Costa Rica’s Caribbean shoreline is one of the most underappreciated attractions in the country. Due to a fear of petty theft (which can happen anywhere, by the way) and a deeply ingrained racism against the Jamaican-descended Ticos who live there, many Costa Ricans never even visit this side of their own country. They are missing out.
Like elsewhere in the Caribbean, this coast is super laid-back, temperate, and teeming with wildlife. Activities, lodging, and just about everything else are cheaper here than on the more highfalutin Pacific side. Whether it’s a remote turtle sanctuary, a tour of an old cacao farm or a wild all-night party that a traveler seeks, the Caribbean comes through. And in a country known for uninspired fare, the Caribbean side is the big exception: think whole fried snapper with a side of coconut rice and fried plantains, washed down with delicious ginger juice. Pura vida, mae.
Delicious Caribbean Food
The hardest thing about going to the Caribbean is choosing where to eat. Selvin’s Restaurant has the best Caribbean food I’ve ever tasted, but then, there’s also the fresh lobster at Mopri. The international cuisine at Stashu’s Con Fusion, and the super-hip Koki Beach, are also high on the list.
So Much Chocolate
Before bananas took over, cacao farms used to drive the economy in the southern Caribbean. And lately, there’s been a renewed interest the area’s sweet, sweet chocolate business. Visitors can take chocolate tours through farms belonging to Caribeans or Chocoart, and learn how cacao pods are harvested, how the chocolate is made, and, of course, sampling along the way.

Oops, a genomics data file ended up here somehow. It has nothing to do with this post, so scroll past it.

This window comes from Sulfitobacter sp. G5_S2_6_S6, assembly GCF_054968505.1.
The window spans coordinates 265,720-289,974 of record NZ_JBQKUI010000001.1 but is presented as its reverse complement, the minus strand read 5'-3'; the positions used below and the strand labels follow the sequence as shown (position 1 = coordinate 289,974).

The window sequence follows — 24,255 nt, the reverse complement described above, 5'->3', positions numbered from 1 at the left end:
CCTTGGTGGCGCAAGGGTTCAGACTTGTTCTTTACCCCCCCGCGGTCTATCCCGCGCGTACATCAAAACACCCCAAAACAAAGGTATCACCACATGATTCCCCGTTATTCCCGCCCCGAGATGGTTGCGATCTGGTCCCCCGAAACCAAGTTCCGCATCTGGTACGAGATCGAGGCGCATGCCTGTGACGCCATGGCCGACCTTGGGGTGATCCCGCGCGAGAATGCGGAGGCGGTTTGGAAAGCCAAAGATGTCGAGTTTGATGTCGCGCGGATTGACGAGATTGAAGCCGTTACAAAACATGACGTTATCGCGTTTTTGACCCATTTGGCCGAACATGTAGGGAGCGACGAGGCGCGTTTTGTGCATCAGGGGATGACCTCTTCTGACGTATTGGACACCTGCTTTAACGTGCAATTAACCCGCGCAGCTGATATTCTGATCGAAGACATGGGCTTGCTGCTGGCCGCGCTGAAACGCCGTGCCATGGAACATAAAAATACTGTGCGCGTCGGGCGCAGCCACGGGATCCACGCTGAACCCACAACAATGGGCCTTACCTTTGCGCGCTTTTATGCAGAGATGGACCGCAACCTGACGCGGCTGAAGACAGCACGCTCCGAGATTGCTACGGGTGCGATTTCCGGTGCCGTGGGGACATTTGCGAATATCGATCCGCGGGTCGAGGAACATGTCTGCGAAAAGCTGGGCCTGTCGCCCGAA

Up in the northern Caribbean sits Tortugero, one of the most remote villages in the entire country. It borders Tortugero National Park, where birds, reptiles, and amphibians seen nowhere else in the country thrive. Expeditions take visitors out on the canals or to the beach, where they watch baby turtles hatch and attempt to reach the sea. The Cahuita and Gandoca national parks in the southern Caribbean are also replete with wildlife, sloths included.
The Caribbean coast doesn’t have any mega-resorts or hotel chains. What it does have, however, is tons of character. Boutique hotels and B&Bs dot the coastline, with unique options like the funky abodes at Tree House Lodge, open air bungalows at Almonds and Corals, the stylish rooms at Le Chaméléon, and the relaxing beachfront accommodations at Banana Azul.
Every night of the week in Puerto Viejo there is live music or fire dancing or at least a happy hour somewhere. My personal favorite spot is The Lazy Mon for its lively ping-pong and pool games and the chill atmosphere right by the beach. Don’t attempt to buy illegal drugs from locals around these parts, or you might just prove the haters right about the Caribbean’s crime problem.